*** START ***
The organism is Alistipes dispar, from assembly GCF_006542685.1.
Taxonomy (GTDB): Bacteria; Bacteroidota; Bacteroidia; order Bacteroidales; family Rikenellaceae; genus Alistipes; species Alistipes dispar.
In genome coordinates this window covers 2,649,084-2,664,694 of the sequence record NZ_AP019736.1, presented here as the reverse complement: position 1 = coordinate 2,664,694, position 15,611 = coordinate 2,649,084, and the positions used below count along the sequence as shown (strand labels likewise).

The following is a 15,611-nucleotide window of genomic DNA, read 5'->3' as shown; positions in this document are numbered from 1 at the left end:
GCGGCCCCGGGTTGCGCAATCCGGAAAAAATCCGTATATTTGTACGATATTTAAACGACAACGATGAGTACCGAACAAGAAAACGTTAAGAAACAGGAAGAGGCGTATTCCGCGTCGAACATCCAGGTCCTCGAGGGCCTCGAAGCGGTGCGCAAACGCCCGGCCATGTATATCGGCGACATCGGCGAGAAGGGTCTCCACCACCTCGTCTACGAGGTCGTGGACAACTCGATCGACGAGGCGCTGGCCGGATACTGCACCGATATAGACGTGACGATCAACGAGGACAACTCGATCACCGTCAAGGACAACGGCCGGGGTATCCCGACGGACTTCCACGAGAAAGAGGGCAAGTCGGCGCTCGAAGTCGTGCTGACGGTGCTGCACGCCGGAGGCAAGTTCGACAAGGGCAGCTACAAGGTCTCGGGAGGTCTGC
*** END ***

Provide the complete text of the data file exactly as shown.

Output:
The organism is Alistipes dispar, from assembly GCF_006542685.1.
Taxonomy (GTDB): Bacteria; Bacteroidota; Bacteroidia; order Bacteroidales; family Rikenellaceae; genus Alistipes; species Alistipes dispar.
In genome coordinates this window covers 2,649,084-2,664,694 of the sequence record NZ_AP019736.1, presented here as the reverse complement: position 1 = coordinate 2,664,694, position 15,611 = coordinate 2,649,084, and the positions used below count along the sequence as shown (strand labels likewise).

The following is a 15,611-nucleotide window of genomic DNA, read 5'->3' as shown; positions in this document are numbered from 1 at the left end:
GCGGCCCCGGGTTGCGCAATCCGGAAAAAATCCGTATATTTGTACGATATTTAAACGACAACGATGAGTACCGAACAAGAAAACGTTAAGAAACAGGAAGAGGCGTATTCCGCGTCGAACATCCAGGTCCTCGAGGGCCTCGAAGCGGTGCGCAAACGCCCGGCCATGTATATCGGCGACATCGGCGAGAAGGGTCTCCACCACCTCGTCTACGAGGTCGTGGACAACTCGATCGACGAGGCGCTGGCCGGATACTGCACCGATATAGACGTGACGATCAACGAGGACAACTCGATCACCGTCAAGGACAACGGCCGGGGTATCCCGACGGACTTCCACGAGAAAGAGGGCAAGTCGGCGCTCGAAGTCGTGCTGACGGTGCTGCACGCCGGAGGCAAGTTCGACAAGGGCAGCTACAAGGTCTCGGGAGGTCTGC